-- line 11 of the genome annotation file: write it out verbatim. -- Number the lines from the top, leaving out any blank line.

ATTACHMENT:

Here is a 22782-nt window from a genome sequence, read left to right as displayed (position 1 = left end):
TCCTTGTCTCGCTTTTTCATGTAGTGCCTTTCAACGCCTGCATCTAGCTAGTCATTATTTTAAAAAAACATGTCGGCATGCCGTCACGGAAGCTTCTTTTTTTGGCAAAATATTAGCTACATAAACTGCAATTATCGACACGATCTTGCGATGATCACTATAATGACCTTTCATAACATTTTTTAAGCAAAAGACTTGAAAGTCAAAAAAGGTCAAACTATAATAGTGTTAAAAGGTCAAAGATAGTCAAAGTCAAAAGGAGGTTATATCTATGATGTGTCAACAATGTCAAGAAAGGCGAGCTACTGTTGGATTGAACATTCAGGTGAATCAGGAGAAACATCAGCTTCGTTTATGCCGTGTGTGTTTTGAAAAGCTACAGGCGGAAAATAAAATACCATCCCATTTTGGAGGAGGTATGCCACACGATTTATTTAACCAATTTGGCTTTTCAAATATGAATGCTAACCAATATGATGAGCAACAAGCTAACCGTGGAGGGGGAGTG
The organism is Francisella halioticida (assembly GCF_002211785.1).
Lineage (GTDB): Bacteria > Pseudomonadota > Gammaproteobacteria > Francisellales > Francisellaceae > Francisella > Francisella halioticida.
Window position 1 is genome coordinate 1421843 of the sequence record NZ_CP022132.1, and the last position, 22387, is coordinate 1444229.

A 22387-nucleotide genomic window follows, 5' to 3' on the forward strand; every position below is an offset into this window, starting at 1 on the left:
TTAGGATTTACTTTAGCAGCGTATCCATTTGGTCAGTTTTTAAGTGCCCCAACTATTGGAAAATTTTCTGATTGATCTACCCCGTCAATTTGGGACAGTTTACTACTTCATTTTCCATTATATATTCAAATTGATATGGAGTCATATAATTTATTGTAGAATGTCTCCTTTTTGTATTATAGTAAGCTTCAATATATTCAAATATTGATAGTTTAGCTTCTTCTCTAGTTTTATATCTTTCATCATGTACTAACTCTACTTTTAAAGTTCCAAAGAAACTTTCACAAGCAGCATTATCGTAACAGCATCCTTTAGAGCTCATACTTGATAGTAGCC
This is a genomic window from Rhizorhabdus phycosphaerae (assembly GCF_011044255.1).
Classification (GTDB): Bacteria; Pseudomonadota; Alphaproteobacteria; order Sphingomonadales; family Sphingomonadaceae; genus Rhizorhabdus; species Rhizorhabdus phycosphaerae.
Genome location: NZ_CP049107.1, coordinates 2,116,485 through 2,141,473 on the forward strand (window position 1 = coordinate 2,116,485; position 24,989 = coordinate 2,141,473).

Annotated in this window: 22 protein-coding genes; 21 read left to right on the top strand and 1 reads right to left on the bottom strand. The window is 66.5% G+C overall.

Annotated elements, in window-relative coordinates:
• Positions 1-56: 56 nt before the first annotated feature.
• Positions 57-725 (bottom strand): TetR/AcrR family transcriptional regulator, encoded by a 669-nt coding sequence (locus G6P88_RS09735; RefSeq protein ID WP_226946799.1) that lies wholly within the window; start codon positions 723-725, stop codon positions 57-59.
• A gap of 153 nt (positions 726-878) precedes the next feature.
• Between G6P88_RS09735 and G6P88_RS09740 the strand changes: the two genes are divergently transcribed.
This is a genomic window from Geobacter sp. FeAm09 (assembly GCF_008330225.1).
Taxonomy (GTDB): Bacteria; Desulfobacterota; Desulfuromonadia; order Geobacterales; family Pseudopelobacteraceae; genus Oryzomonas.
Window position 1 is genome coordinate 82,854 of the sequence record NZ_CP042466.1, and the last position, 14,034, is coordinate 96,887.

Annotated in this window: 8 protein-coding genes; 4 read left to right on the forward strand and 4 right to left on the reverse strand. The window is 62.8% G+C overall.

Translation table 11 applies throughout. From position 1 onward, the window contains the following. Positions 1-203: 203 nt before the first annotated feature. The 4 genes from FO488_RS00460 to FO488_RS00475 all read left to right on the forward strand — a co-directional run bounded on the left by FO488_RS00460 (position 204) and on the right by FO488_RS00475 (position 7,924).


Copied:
Annotated in this window: 22 protein-coding genes; 21 read left to right on the top strand and 1 reads right to left on the bottom strand. The window is 66.5% G+C overall.